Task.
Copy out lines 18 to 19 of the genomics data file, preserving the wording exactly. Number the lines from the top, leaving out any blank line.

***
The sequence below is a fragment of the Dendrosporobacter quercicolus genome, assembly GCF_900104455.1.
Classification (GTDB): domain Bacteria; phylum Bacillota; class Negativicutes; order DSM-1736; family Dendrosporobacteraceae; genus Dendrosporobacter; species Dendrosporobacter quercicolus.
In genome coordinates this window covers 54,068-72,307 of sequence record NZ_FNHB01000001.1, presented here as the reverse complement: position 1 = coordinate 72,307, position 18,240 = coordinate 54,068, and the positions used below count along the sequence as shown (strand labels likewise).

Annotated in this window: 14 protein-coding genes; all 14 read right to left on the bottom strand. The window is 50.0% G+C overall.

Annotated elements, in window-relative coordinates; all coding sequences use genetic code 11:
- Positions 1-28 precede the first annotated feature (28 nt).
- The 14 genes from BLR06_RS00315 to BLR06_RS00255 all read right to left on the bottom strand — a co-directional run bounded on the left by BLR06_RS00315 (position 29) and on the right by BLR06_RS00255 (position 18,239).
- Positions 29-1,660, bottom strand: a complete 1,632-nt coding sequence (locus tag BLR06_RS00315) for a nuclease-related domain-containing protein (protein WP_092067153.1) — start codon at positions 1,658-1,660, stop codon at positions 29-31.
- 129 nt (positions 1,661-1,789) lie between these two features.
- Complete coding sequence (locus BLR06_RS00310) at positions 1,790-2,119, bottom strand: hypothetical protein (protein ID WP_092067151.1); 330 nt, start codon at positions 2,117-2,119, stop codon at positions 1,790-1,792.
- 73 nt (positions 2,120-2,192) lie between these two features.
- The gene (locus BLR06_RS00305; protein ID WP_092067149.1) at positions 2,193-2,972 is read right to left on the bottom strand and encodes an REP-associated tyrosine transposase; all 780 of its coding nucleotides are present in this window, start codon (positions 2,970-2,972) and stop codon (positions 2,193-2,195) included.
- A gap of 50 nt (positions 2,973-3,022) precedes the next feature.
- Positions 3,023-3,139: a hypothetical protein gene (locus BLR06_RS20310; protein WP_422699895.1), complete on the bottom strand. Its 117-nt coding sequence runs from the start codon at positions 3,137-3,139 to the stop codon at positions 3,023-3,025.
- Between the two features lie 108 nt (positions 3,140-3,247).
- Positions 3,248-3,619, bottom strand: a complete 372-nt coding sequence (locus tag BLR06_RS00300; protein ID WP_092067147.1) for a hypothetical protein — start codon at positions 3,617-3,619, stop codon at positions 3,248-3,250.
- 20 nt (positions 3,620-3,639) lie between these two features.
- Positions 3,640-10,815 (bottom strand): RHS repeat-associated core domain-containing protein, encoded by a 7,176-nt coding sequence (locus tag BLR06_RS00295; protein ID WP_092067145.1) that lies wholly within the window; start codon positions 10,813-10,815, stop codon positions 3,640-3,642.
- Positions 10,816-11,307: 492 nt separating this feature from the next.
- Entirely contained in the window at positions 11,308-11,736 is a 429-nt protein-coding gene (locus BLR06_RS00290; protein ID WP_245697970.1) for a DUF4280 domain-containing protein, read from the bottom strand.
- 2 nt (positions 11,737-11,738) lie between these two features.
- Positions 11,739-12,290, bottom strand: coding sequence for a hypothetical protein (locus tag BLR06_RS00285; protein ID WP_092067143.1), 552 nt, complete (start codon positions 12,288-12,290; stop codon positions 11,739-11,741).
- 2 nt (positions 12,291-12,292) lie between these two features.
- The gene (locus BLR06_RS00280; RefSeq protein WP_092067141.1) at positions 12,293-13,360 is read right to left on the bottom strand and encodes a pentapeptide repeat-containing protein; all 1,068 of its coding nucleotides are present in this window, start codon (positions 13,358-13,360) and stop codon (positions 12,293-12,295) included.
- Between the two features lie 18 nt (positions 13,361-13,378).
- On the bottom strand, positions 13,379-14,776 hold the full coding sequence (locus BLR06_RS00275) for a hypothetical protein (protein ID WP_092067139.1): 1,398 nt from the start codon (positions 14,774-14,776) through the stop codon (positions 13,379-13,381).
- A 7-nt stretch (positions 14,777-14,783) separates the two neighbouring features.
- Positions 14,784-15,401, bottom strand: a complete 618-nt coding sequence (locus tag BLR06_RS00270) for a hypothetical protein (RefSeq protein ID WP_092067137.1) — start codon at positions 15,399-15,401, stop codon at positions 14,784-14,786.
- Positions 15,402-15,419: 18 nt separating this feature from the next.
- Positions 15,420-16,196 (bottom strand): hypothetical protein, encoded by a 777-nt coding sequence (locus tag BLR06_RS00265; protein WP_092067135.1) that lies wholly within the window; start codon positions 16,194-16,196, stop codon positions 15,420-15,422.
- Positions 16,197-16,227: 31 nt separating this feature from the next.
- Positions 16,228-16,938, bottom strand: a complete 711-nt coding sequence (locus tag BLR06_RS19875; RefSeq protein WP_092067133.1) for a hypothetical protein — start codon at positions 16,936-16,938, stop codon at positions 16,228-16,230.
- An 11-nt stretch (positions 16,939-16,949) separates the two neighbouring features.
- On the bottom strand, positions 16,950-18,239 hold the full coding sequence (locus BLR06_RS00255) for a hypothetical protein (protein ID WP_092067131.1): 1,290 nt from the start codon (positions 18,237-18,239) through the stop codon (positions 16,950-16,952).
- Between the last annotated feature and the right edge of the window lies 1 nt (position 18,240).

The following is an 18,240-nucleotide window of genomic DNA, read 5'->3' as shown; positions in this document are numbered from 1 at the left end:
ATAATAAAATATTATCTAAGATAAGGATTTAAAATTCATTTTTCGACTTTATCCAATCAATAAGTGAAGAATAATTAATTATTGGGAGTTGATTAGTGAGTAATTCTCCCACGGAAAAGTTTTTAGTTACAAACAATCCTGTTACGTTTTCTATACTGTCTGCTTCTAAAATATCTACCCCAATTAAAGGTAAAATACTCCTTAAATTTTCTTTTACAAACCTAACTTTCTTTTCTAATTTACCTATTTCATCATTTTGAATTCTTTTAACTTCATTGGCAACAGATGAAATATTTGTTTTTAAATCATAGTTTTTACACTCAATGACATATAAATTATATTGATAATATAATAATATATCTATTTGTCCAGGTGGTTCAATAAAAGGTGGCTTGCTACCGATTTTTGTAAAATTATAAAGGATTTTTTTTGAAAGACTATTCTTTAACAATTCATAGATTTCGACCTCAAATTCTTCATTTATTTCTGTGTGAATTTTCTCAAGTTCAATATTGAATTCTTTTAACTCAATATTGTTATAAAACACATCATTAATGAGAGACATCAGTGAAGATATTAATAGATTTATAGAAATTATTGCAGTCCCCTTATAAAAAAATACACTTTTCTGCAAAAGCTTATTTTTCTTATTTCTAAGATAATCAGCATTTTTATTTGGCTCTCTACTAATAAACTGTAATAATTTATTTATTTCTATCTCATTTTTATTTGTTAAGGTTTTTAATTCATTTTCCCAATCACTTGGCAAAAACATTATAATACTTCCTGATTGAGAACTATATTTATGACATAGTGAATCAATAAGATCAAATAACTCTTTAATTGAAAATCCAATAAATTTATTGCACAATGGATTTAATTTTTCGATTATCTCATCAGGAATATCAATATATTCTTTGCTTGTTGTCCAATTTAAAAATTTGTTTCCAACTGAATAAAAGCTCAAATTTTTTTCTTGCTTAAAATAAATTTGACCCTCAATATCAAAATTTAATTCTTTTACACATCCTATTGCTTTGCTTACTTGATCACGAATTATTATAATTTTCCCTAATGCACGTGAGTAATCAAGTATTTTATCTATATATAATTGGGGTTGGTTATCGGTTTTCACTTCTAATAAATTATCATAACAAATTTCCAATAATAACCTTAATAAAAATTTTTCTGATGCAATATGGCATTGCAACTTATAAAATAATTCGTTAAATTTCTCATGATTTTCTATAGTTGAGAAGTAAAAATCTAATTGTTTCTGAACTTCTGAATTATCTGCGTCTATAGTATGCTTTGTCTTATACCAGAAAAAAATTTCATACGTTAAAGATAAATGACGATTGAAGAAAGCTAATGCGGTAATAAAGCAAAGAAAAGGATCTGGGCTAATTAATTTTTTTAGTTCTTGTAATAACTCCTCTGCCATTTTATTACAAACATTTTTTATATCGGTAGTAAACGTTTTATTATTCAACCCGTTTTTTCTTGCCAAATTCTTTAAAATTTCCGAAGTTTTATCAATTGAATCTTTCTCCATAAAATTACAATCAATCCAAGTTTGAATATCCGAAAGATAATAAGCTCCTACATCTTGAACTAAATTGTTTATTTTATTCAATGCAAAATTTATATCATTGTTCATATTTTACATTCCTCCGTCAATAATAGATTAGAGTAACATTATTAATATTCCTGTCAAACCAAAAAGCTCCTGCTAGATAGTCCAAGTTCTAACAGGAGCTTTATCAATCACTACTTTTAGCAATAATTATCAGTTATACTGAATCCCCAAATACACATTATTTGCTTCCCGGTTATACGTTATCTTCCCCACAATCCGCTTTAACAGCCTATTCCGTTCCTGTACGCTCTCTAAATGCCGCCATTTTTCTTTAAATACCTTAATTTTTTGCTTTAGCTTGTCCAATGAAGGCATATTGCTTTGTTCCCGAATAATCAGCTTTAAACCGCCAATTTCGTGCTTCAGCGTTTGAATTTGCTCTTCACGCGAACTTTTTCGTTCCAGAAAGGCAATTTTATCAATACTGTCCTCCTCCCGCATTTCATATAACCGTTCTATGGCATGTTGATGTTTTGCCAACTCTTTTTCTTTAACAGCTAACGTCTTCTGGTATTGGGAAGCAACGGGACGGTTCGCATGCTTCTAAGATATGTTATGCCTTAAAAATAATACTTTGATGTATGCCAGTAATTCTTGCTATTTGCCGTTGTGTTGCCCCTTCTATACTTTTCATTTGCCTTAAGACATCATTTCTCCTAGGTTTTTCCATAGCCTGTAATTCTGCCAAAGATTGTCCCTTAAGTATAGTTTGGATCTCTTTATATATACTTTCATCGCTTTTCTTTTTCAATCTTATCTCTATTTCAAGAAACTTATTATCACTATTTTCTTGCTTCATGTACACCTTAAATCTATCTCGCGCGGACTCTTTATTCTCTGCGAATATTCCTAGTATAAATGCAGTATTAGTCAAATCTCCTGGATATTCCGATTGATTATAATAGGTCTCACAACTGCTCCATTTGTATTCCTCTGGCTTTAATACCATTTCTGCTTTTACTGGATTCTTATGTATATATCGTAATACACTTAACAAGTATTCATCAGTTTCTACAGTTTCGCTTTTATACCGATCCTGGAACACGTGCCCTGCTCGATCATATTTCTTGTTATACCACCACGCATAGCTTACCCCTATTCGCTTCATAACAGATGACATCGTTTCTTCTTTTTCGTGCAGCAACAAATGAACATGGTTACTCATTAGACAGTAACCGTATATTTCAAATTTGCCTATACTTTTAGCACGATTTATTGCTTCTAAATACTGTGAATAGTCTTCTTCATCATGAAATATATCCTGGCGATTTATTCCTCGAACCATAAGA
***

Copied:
- Positions 3,640-10,815 (bottom strand): RHS repeat-associated core domain-containing protein, encoded by a 7,176-nt coding sequence (locus tag BLR06_RS00295; protein ID WP_092067145.1) that lies wholly within the window; start codon positions 10,813-10,815, stop codon positions 3,640-3,642.
- Positions 10,816-11,307: 492 nt separating this feature from the next.